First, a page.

In these twenty-seven pieces, Miah Jeffra is deliberately queering genre: playing with the forms of poetry, essay and journalism to come up with something new and hybrid. In animal breeding the term hybrid vigor describes the ways in which the best qualities of different bloodlines can all be amplified when cross-bred. This is what Jeffra does successfully here.
“Denotion/connotation” is a key piece, set specifically in time in 2000 and taking place in The Brooklyn Museum of Art. The author describes an epiphanous moment in his life and in history by describing his response to the infamous elephant dung Mary painting by Chris Ofili. This piece is ekphrasis—in that it is writing in response to a visual art piece—and is also an exposition of the awakening of a queer perspective. Miah utilizes the poetic technique of judicious repetition of lines in an incantatory manner, infusing the writing with a biblical, psalm-like feeling.
Jeffra’s writing calls to mind that of Pauline Kael, the former New Yorker film critic. Rather than a film critic, Kael was an expert essayist. She started off with a film review but took long, discursive forays into history, biography and society always to return to her starting point. None of it was random: it was as if the end point was always there as a starting point and we readers had to follow her mind to get there. Jeffra does the same thing. “Latitudes,” a snapshot of Mama driving, radiates out to various tangents: tragic love life; the need to flee the nest; American working-class life; limited and painful love and relationships of varying types. All this in a couple of pages of ekphrastic writing to a family photograph. Good poetry and essayistic writing works on two or three levels: this works on seven, very economically.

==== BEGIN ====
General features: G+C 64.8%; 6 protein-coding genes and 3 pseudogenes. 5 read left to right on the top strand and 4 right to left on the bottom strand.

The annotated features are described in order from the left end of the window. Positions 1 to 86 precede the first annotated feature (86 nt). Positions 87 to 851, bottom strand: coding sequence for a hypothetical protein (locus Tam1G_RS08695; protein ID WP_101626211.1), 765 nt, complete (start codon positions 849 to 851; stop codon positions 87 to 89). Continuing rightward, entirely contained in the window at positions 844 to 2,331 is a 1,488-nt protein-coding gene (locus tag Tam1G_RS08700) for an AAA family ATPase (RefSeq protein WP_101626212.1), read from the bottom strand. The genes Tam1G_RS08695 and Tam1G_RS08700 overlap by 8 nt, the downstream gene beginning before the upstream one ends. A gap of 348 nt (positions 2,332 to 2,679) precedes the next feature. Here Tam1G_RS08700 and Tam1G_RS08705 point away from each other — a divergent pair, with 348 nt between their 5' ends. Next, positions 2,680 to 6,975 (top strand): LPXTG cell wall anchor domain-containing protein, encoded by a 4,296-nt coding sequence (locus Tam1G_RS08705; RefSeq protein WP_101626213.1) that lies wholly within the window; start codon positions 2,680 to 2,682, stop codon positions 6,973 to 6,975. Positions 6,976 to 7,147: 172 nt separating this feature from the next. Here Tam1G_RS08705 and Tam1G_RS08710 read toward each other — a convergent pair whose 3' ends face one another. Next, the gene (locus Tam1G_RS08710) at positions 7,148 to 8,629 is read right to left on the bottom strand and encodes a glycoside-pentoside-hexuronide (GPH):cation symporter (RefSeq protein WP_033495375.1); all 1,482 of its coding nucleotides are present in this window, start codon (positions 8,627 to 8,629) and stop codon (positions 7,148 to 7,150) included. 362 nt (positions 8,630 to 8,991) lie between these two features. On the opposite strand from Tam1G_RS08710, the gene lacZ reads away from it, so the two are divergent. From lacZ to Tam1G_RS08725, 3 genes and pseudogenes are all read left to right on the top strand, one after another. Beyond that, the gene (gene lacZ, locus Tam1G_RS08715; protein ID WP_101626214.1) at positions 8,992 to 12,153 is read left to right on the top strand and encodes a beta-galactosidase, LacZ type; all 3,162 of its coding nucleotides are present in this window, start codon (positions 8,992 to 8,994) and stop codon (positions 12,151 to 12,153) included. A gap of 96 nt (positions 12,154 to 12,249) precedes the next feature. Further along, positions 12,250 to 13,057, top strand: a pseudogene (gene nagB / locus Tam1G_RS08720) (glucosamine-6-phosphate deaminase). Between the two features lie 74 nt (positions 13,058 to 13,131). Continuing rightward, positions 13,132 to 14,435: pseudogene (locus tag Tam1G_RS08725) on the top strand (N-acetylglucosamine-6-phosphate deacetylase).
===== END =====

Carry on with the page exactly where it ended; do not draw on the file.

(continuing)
Pop culture is the breeding ground for Jeffra’s fertile imagination and he references Madonna’s hit “Holiday,” going back and forth in time to a troubled, military-base childhood in Hawaii guest-starring a farting Santa Claus. He riffs on the musical Hedwig and the Angry Inch to deliver a stunning treatise of multiple gender expressions around the world and through history. In “Make Sure to See the Exit Door”—a heartfelt letter to the artist Keith Haring—Jeffra discusses the performance of sexual expression and the politics of gay life.
These twenty-seven hybrid-genre pieces contain within them multitudes.